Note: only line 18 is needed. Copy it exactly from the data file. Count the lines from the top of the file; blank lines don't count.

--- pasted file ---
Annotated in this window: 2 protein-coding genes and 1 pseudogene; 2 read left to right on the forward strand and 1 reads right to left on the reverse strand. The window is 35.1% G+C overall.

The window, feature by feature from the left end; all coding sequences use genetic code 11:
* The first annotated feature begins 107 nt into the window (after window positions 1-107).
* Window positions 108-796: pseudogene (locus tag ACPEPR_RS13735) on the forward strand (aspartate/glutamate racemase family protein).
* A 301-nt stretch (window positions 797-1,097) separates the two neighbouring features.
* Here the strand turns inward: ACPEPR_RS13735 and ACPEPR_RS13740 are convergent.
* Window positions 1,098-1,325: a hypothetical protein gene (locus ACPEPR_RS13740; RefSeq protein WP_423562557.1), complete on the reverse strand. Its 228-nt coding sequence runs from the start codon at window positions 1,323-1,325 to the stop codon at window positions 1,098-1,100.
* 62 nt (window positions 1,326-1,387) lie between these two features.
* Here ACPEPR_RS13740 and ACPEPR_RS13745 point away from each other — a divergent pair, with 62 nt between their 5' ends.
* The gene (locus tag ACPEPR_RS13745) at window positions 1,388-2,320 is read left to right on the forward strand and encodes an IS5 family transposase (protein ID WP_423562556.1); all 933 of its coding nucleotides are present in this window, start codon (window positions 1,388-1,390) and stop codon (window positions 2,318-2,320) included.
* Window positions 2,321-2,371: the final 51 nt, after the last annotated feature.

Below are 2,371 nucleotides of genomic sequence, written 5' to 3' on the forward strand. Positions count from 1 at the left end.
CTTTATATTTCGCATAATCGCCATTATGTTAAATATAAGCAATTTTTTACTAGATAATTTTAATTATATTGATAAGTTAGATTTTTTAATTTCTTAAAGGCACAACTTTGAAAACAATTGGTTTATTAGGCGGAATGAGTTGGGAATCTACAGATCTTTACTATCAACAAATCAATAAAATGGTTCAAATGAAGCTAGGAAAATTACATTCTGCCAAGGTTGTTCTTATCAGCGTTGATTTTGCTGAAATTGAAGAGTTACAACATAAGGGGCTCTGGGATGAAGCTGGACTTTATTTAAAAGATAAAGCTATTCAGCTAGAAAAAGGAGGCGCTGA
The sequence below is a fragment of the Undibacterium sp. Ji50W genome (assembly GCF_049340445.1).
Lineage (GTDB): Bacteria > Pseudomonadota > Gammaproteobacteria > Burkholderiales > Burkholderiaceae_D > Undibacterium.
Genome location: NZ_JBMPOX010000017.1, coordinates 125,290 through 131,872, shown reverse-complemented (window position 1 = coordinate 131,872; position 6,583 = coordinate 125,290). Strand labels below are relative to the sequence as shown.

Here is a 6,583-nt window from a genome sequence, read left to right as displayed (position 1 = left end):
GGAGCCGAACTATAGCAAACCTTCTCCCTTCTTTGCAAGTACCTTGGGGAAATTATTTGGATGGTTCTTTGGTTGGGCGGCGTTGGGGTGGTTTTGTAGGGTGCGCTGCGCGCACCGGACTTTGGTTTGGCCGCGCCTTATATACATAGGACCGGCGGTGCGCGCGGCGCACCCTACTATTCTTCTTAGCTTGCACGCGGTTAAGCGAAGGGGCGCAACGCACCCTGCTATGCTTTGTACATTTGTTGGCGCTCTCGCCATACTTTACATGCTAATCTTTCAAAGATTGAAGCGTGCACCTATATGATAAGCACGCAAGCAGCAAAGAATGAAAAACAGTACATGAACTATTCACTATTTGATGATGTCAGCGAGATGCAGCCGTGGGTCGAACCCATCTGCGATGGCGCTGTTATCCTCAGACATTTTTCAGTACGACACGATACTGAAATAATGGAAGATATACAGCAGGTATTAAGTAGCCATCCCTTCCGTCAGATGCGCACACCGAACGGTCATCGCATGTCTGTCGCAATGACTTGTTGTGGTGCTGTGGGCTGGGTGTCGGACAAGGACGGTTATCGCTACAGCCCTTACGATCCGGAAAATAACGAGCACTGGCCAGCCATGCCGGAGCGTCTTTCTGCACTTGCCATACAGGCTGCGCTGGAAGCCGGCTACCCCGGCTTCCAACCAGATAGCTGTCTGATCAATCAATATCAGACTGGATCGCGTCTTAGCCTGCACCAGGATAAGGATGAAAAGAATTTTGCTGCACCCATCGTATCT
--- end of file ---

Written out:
GGAGCCGAACTATAGCAAACCTTCTCCCTTCTTTGCAAGTACCTTGGGGAAATTATTTGGATGGTTCTTTGGTTGGGCGGCGTTGGGGTGGTTTTGTAGGGTGCGCTGCGCGCACCGGACTTTGGTTTGGCCGCGCCTTATATACATAGGACCGGCGGTGCGCGCGGCGCACCCTACTATTCTTCTTAGCTTGCACGCGGTTAAGCGAAGGGGCGCAACGCACCCTGCTATGCTTTGTACATTTGTTGGCGCTCTCGCCATACTTTACATGCTAATCTTTCAAAGATTGAAGCGTGCACCTATATGATAAGCACGCAAGCAGCAAAGAATGAAAAACAGTACATGAACTATTCACTATTTGATGATGTCAGCGAGATGCAGCCGTGGGTCGAACCCATCTGCGATGGCGCTGTTATCCTCAGACATTTTTCAGTACGACACGATACTGAAATAATGGAAGATATACAGCAGGTATTAAGTAGCCATCCCTTCCGTCAGATGCGCACACCGAACGGTCATCGCATGTCTGTCGCAATGACTTGTTGTGGTGCTGTGGGCTGGGTGTCGGACAAGGACGGTTATCGCTACAGCCCTTACGATCCGGAAAATAACGAGCACTGGCCAGCCATGCCGGAGCGTCTTTCTGCACTTGCCATACAGGCTGCGCTGGAAGCCGGCTACCCCGGCTTCCAACCAGATAGCTGTCTGATCAATCAATATCAGACTGGATCGCGTCTTAGCCTGCACCAGGATAAGGATGAAAAGAATTTTGCTGCACCCATCGTATCT